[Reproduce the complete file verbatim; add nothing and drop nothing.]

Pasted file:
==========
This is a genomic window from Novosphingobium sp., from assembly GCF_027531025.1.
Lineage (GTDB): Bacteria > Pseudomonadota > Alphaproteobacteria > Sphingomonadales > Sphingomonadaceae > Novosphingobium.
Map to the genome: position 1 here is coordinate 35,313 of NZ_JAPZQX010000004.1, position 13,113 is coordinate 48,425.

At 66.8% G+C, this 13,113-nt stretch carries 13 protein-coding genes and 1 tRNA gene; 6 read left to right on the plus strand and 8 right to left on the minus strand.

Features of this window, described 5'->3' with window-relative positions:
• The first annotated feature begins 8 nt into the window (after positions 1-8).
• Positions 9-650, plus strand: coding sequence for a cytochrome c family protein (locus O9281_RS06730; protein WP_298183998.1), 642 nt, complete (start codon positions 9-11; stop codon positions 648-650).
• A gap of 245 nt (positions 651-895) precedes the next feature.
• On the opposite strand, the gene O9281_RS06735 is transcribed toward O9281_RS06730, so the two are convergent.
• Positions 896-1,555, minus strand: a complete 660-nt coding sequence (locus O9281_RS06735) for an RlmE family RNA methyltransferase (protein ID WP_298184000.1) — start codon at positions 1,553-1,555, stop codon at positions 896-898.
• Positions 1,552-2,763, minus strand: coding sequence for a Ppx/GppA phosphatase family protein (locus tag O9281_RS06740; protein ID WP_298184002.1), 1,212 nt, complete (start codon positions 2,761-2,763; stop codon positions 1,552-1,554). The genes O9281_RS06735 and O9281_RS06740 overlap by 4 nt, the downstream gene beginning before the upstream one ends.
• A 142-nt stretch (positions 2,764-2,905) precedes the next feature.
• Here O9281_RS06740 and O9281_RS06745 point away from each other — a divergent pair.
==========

This is a genomic window from Novosphingobium sp., from assembly GCF_027531025.1.
Lineage (GTDB): Bacteria > Pseudomonadota > Alphaproteobacteria > Sphingomonadales > Sphingomonadaceae > Novosphingobium.
Map to the genome: position 1 here is coordinate 35,313 of NZ_JAPZQX010000004.1, position 13,113 is coordinate 48,425.

At 66.8% G+C, this 13,113-nt stretch carries 13 protein-coding genes and 1 tRNA gene; 6 read left to right on the plus strand and 8 right to left on the minus strand.

Features of this window, described 5'->3' with window-relative positions:
• The first annotated feature begins 8 nt into the window (after positions 1-8).
• Positions 9-650, plus strand: coding sequence for a cytochrome c family protein (locus O9281_RS06730; protein WP_298183998.1), 642 nt, complete (start codon positions 9-11; stop codon positions 648-650).
• A gap of 245 nt (positions 651-895) precedes the next feature.
• On the opposite strand, the gene O9281_RS06735 is transcribed toward O9281_RS06730, so the two are convergent.
• Positions 896-1,555, minus strand: a complete 660-nt coding sequence (locus O9281_RS06735) for an RlmE family RNA methyltransferase (protein ID WP_298184000.1) — start codon at positions 1,553-1,555, stop codon at positions 896-898.
• Positions 1,552-2,763, minus strand: coding sequence for a Ppx/GppA phosphatase family protein (locus tag O9281_RS06740; protein ID WP_298184002.1), 1,212 nt, complete (start codon positions 2,761-2,763; stop codon positions 1,552-1,554). The genes O9281_RS06735 and O9281_RS06740 overlap by 4 nt, the downstream gene beginning before the upstream one ends.
• A 142-nt stretch (positions 2,764-2,905) precedes the next feature.
• Here O9281_RS06740 and O9281_RS06745 point away from each other — a divergent pair.